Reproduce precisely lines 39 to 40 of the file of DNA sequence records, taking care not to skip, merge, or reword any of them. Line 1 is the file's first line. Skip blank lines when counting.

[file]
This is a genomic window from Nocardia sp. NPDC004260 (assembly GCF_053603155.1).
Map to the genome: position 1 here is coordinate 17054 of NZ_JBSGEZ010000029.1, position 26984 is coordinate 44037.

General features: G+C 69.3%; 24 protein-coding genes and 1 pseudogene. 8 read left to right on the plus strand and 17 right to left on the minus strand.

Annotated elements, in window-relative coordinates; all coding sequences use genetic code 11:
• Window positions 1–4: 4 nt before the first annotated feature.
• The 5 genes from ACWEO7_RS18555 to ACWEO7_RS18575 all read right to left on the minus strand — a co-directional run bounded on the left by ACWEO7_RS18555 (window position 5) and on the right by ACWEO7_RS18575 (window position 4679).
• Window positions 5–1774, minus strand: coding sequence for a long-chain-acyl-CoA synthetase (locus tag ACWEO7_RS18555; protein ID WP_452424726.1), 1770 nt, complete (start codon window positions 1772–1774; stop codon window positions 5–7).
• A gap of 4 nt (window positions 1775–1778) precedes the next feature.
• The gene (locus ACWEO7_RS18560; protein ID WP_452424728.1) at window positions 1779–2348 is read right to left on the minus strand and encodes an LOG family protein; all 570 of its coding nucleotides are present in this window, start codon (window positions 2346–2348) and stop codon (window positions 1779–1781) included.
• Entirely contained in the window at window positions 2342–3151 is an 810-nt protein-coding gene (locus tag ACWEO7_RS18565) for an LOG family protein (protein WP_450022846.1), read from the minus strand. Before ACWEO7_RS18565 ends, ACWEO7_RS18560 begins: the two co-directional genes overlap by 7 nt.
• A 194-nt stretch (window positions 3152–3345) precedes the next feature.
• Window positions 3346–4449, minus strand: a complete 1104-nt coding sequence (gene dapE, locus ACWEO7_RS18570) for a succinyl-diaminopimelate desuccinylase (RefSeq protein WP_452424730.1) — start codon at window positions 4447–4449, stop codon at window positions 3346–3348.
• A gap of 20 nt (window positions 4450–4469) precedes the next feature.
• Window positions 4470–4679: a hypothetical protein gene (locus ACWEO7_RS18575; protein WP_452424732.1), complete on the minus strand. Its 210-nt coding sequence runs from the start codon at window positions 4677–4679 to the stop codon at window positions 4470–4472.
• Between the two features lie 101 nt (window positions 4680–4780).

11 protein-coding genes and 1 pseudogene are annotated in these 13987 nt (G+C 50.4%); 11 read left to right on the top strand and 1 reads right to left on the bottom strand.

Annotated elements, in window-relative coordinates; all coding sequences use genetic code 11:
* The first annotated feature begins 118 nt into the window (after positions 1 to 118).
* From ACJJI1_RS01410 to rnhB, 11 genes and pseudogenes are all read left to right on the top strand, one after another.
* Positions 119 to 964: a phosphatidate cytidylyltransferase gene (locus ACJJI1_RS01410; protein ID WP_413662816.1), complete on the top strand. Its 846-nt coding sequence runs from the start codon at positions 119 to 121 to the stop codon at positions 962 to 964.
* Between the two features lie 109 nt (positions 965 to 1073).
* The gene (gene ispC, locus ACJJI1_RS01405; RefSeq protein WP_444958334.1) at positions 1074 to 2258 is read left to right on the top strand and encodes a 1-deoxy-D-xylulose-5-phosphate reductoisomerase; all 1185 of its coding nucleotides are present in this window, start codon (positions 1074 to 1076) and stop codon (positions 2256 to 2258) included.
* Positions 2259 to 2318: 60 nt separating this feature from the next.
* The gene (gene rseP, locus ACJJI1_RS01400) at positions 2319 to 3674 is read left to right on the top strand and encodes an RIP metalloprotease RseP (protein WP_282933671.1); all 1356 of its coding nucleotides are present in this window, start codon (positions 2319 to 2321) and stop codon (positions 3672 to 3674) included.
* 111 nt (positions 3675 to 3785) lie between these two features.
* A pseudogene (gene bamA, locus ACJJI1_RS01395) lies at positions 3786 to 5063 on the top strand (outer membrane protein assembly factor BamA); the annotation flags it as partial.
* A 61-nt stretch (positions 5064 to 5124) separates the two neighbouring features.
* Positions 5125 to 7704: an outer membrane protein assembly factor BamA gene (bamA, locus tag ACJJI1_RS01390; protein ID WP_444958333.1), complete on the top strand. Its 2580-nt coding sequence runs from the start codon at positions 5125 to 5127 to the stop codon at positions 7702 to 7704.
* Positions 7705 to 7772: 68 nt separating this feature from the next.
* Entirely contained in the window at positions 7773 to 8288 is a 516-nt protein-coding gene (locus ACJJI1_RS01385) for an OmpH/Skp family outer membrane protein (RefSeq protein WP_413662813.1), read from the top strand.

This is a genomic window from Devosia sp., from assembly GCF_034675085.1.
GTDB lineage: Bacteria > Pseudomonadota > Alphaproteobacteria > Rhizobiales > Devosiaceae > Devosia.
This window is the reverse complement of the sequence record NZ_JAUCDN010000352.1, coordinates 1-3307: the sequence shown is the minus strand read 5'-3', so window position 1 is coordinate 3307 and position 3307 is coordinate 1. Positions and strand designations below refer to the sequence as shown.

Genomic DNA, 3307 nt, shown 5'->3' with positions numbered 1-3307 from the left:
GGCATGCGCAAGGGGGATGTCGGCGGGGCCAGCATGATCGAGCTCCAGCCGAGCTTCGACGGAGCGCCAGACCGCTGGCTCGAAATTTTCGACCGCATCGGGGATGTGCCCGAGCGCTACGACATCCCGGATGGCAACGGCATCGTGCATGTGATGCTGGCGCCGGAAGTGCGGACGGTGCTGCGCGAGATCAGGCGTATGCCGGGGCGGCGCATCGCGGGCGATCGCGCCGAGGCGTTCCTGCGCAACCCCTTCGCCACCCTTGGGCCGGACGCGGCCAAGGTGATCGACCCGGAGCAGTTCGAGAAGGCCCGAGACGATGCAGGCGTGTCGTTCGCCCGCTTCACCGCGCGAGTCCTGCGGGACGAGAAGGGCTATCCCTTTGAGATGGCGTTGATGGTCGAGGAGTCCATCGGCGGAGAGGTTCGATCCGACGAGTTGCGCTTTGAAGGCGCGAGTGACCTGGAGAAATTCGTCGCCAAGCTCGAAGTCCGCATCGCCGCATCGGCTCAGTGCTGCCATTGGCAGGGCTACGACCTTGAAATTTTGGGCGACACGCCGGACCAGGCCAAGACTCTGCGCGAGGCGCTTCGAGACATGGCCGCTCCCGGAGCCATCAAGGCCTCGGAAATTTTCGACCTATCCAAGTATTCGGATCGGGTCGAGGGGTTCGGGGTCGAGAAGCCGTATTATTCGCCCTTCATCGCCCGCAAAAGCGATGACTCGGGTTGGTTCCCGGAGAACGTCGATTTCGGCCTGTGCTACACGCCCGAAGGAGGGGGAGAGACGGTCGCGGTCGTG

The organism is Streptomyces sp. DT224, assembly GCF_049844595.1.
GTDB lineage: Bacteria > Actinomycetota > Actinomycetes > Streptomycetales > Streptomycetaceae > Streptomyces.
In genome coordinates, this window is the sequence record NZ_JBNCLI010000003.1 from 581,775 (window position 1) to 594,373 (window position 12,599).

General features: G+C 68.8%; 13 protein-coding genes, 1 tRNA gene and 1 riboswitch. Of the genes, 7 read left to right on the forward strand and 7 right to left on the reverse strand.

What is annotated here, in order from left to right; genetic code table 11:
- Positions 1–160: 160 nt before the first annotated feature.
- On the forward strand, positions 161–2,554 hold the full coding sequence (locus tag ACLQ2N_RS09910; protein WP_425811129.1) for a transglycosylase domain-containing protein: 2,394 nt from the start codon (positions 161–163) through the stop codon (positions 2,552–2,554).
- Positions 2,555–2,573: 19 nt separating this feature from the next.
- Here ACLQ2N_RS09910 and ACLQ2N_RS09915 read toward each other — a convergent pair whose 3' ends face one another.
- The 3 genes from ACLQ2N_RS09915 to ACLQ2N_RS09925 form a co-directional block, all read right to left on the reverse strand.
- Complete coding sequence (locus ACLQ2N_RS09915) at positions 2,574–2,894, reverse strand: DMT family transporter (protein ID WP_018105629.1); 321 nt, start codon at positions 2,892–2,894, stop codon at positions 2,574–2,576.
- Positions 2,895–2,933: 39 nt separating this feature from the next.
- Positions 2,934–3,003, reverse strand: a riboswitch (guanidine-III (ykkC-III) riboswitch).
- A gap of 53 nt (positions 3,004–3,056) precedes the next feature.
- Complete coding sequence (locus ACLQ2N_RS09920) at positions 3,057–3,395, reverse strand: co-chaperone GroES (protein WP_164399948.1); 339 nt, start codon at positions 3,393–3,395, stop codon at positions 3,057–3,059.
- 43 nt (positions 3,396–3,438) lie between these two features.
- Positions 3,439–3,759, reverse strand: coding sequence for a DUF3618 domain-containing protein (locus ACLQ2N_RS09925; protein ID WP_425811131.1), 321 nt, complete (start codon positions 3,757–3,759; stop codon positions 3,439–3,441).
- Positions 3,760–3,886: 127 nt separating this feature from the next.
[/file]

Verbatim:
General features: G+C 68.8%; 13 protein-coding genes, 1 tRNA gene and 1 riboswitch. Of the genes, 7 read left to right on the forward strand and 7 right to left on the reverse strand.

What is annotated here, in order from left to right; genetic code table 11: